In 1990, Berman received the Governor's Writers Award (Washington State) for his book Coming to Our Senses.[14] In 1992, he was the recipient of the first annual Rollo May Center Grant for Humanistic Studies. In 2000, Berman's book The Twilight of American Culture was named one of the ten most recommended books of the year by the Christian Science Monitor[15] and was named a "Notable Book" by The New York Times.[16] In 2013 he received the "Neil Postman Award for Career Achievement in Public Intellectual Activity" from the Media Ecology Association.[17] Berman moved to Mexico in 2006 where he continues to reside as of 2023.[3]

Selected works[edit]

  • Social Change & Scientific Organization: The Royal Institution 1799–1844. 1978. – nonfiction
  • The Reenchantment of The World. 1981. – nonfiction
  • Coming to Our Senses: Body and Spirit in the Hidden History of the West. 1989. —nonfiction[18]
  • Wandering God: A Study in Nomadic Spirituality. 2000. – nonfiction
  • The Twilight of American Culture. 2000. – nonfiction
  • Dark Ages America: The Final Phase of Empire. 2006. – nonfiction
  • A Question of Values. 2010. – essay collection – nonfiction
  • Destiny. 2010. – fiction (a collection of three novellas)
  • Counting Blessings. 2011. – post
  • Why America Failed: The Roots of Imperial Decline. 2011. – nonfiction[19]
  • Spinning Straw Into Gold: Straight Talk for Troubled Times. 2013. – a philosophical memoir – nonfiction[20]
  • Neurotic Beauty: An Outsider Looks At Japan. 2015. – nonfiction [5]
  • The Man Without Qualities. 2016. – fiction (a novel)[21]
  • Are We There Yet?: Essays & Reflections, 2010-2017. 2017. – essay collection – nonfiction[22]
  • Genio: The Story of Italian Genius. 2019. – nonfiction[23]
  • The Heart of the Matter. 2020. – fiction (short story collection)[24]
  • Eminent Post-Victorians: Portraits of Genius. 2022. – nonfiction
  • Healing: The Defining Root of Our Existence. 2023. – nonfiction
  • The Soul of Russia: From Pushkin to Tarkovsky. 2023. – nonfiction[25]


  1. ^ Congress, The Library of. "Berman, Morris, 1944- - LC Linked Data Service: Authorities and Vocabularies | Library of Congress, from LC Linked Data Service: Authorities and Vocabularies (Library of Congress)".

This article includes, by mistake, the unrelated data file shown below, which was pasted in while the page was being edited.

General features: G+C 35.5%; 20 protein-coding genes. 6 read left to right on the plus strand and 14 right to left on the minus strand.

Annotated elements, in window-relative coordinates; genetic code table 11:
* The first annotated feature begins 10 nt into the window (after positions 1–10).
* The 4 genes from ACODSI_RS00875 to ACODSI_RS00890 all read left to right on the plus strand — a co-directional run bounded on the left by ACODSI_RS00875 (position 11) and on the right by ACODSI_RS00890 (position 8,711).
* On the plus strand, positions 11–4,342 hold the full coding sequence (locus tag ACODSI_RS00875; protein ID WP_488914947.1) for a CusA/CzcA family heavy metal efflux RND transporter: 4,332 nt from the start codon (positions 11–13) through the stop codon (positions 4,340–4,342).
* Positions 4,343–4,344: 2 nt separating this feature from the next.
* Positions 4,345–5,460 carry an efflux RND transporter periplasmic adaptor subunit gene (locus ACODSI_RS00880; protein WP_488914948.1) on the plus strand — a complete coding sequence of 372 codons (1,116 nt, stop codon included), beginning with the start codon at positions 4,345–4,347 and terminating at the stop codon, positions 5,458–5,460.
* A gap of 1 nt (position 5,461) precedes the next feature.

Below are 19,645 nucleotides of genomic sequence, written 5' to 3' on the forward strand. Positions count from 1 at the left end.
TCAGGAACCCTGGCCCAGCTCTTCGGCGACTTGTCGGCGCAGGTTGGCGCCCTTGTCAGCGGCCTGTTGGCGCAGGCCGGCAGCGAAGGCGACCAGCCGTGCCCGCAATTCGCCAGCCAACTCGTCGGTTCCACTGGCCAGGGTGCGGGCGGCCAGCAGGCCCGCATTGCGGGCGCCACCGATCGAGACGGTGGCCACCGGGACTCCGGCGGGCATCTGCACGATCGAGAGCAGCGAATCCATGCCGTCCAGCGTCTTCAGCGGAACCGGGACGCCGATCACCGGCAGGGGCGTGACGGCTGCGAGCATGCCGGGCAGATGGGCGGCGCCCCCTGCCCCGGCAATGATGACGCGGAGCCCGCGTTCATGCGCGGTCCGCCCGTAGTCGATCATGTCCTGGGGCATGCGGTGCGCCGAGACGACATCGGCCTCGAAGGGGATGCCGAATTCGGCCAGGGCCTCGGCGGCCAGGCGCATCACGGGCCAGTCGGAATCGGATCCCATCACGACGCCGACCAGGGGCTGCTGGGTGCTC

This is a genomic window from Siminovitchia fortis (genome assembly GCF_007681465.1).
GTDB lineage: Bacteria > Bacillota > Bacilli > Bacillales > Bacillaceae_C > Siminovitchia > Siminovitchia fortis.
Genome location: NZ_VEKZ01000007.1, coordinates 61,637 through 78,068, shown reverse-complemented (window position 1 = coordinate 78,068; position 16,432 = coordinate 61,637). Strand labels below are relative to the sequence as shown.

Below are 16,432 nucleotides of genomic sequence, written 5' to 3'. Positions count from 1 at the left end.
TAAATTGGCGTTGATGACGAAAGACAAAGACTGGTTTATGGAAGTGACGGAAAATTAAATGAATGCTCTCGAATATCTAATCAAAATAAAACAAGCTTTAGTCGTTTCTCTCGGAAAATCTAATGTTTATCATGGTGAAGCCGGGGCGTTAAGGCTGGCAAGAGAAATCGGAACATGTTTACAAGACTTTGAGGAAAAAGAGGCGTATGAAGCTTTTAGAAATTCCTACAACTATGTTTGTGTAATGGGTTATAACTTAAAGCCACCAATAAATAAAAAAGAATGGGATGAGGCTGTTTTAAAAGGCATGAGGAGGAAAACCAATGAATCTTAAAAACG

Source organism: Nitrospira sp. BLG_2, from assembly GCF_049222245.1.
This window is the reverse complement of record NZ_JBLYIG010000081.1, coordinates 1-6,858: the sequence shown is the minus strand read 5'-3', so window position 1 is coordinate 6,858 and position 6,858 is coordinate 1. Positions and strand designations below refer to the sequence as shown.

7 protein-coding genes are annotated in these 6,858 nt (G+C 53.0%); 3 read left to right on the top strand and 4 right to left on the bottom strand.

2. ^ Berman, Morris. "The Denial of Death". DARK AGES AMERICA. Retrieved 29 September 2017. I was Ph.D. from Hopkins in 1971 as well. All my bios, including Wikipedia, have it as 1972, but in fact it was 15 Feb 1971. Go figure.
  3. ^ a b "Blogger: User Profile: Morris Berman".
  4. ^ Prins, Nomi (2010-11-25). "America the Material". Truthdig. Retrieved 22 July 2016.
  5. ^ a b Scialabba, George (2015-10-27). "Fuse Book Review: 'Neurotic Beauty'—Japanese Therapeutics". The Arts Fuse. Retrieved 22 July 2016.
  6. ^ Morris Berman, The Reenchantment of the World, Cornell University Press, 1981
  7. ^ Morris Berman, Excerpts from The Reenchantment of the World,
  8. ^ Clive Hamilton, The Freedom Paradox: Towards a Post-Secular Ethics," Allen & Unwin, 2008
  9. ^ Stanley J. Scott, Frontiers of Consciousness: Interdisciplinary Studies in American Philosophy, Fordham University Press, 1991
  10. ^ Sharon Warner, "An epistemology of ‘participating consciousness’: Overcoming the epistemological rupture of self and world,"
  11. ^ Elizabeth A. Gowdy,"From Technical Rationality to Participating Consciousness," Social Work 39 (1994): 362–370
  12. ^ Joshua Landy and Michael Saler, ed. The Re-Enchantment of the World: Secular Magic in a Rational Age, Stanford University Press, 2009
  13. ^ Willeford, W. (1984), Magic and Participating Consciousness. Journal of Analytical Psychology, 29: 337–353.
  14. ^ "Washington State Book Award Winners". Archived from the original on 2015-05-14. Retrieved 2015-03-08.
  15. ^ "Recommended Books". The Christian Science Monitor. 2000-11-16. Retrieved 22 July 2016.
  16. ^ "Notable Books". New York Times. 3 December 2000. Retrieved 23 February 2021.
  17. ^ "Past MEA Award Recipients". Media Ecology Association. Retrieved 8 March 2015.
  18. ^ "Coming to Our Senses — Echo Point Books & Media, LLC". September 24, 2023.
  19. ^ Domino, Joseph A. (28 March 2019). "Why America Failed by Morris Berman (review)". American Studies. 52 (1): 198. doi:10.1353/ams.2012.0031. S2CID 144332400 – via Project MUSE.
  20. ^ "Spinning Straw Into Gold". Echo Point Books & Media, LLC.
  21. ^ Domino, Joseph A. (12 May 2016). "A Nation Without Qualities". HuffPost. Retrieved 2021-02-23.
  22. ^ "Are We There Yet?". Echo Point Books & Media, LLC.
  23. ^ "Genio". Echo Point Books & Media, LLC.
  24. ^ "The Heart of the Matter — Echo Point Books & Media, LLC". September 24, 2023.
  25. ^ "The Soul of Russia". Echo Point Books & Media, LLC.

External links[edit]